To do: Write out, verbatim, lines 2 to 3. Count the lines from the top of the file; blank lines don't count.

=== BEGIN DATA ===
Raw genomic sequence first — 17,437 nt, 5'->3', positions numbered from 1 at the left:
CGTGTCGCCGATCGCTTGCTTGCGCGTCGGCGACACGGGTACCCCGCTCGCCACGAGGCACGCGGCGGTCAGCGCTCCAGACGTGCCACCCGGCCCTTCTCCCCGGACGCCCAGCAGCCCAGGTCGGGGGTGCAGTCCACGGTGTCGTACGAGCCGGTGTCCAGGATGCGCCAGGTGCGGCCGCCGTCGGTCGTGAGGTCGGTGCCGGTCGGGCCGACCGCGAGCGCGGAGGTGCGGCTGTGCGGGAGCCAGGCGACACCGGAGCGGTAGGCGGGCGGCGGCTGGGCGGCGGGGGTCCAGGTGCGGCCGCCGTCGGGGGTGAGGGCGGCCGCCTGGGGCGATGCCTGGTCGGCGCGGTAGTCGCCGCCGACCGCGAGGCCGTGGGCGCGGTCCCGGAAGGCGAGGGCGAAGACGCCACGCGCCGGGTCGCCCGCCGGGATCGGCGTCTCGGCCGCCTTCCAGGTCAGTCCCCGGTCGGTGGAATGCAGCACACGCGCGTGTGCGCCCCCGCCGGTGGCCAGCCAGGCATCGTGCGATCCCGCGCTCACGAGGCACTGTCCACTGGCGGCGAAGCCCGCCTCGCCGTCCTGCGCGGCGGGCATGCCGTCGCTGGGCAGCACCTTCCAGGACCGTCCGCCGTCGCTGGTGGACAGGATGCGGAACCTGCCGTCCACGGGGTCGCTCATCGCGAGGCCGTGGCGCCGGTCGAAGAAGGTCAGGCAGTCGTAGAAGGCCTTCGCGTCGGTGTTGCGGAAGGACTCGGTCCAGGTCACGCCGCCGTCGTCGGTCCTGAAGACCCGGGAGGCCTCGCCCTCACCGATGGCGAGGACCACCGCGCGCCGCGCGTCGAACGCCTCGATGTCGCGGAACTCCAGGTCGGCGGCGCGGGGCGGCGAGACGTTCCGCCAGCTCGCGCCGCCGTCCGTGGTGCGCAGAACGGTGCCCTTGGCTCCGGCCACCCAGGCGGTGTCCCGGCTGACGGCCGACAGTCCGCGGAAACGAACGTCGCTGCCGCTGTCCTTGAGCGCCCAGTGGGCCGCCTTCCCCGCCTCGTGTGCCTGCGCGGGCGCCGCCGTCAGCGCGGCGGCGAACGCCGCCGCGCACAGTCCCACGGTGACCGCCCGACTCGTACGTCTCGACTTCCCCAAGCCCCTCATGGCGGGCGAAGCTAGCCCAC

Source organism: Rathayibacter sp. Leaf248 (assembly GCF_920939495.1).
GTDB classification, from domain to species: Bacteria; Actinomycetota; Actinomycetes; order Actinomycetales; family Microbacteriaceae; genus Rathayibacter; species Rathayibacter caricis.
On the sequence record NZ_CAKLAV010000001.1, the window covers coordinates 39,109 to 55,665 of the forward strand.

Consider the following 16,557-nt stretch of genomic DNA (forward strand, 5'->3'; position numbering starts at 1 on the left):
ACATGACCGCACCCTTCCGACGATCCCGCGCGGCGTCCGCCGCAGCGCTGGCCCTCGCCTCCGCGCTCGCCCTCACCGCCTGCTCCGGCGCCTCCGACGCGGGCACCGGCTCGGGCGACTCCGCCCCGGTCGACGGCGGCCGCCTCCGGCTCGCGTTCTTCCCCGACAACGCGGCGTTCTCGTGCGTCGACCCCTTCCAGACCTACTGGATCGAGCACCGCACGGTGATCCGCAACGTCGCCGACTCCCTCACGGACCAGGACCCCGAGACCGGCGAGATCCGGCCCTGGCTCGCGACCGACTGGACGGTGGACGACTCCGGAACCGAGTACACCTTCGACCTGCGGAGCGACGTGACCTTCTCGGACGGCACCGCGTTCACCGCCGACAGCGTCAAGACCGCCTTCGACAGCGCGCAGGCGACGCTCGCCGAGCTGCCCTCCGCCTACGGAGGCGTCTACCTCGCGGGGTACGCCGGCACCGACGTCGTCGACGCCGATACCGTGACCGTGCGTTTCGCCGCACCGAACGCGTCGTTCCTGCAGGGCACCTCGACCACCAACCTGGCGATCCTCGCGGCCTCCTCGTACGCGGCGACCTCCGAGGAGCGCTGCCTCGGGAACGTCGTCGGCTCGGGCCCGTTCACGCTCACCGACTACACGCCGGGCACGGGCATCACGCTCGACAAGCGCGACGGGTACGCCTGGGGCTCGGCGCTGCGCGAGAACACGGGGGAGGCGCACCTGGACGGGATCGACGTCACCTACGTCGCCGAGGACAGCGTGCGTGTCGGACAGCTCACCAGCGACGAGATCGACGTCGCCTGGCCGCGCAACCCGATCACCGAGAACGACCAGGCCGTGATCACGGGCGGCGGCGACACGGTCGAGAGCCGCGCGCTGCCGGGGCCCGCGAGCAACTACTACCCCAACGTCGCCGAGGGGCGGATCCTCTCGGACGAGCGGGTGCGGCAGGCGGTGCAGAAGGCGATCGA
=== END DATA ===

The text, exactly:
CGTGTCGCCGATCGCTTGCTTGCGCGTCGGCGACACGGGTACCCCGCTCGCCACGAGGCACGCGGCGGTCAGCGCTCCAGACGTGCCACCCGGCCCTTCTCCCCGGACGCCCAGCAGCCCAGGTCGGGGGTGCAGTCCACGGTGTCGTACGAGCCGGTGTCCAGGATGCGCCAGGTGCGGCCGCCGTCGGTCGTGAGGTCGGTGCCGGTCGGGCCGACCGCGAGCGCGGAGGTGCGGCTGTGCGGGAGCCAGGCGACACCGGAGCGGTAGGCGGGCGGCGGCTGGGCGGCGGGGGTCCAGGTGCGGCCGCCGTCGGGGGTGAGGGCGGCCGCCTGGGGCGATGCCTGGTCGGCGCGGTAGTCGCCGCCGACCGCGAGGCCGTGGGCGCGGTCCCGGAAGGCGAGGGCGAAGACGCCACGCGCCGGGTCGCCCGCCGGGATCGGCGTCTCGGCCGCCTTCCAGGTCAGTCCCCGGTCGGTGGAATGCAGCACACGCGCGTGTGCGCCCCCGCCGGTGGCCAGCCAGGCATCGTGCGATCCCGCGCTCACGAGGCACTGTCCACTGGCGGCGAAGCCCGCCTCGCCGTCCTGCGCGGCGGGCATGCCGTCGCTGGGCAGCACCTTCCAGGACCGTCCGCCGTCGCTGGTGGACAGGATGCGGAACCTGCCGTCCACGGGGTCGCTCATCGCGAGGCCGTGGCGCCGGTCGAAGAAGGTCAGGCAGTCGTAGAAGGCCTTCGCGTCGGTGTTGCGGAAGGACTCGGTCCAGGTCACGCCGCCGTCGTCGGTCCTGAAGACCCGGGAGGCCTCGCCCTCACCGATGGCGAGGACCACCGCGCGCCGCGCGTCGAACGCCTCGATGTCGCGGAACTCCAGGTCGGCGGCGCGGGGCGGCGAGACGTTCCGCCAGCTCGCGCCGCCGTCCGTGGTGCGCAGAACGGTGCCCTTGGCTCCGGCCACCCAGGCGGTGTCCCGGCTGACGGCCGACAGTCCGCGGAAACGAACGTCGCTGCCGCTGTCCTTGAGCGCCCAGTGGGCCGCCTTCCCCGCCTCGTGTGCCTGCGCGGGCGCCGCCGTCAGCGCGGCGGCGAACGCCGCCGCGCACAGTCCCACGGTGACCGCCCGACTCGTACGTCTCGACTTCCCCAAGCCCCTCATGGCGGGCGAAGCTAGCCCAC

Source organism: Rathayibacter sp. Leaf248 (assembly GCF_920939495.1).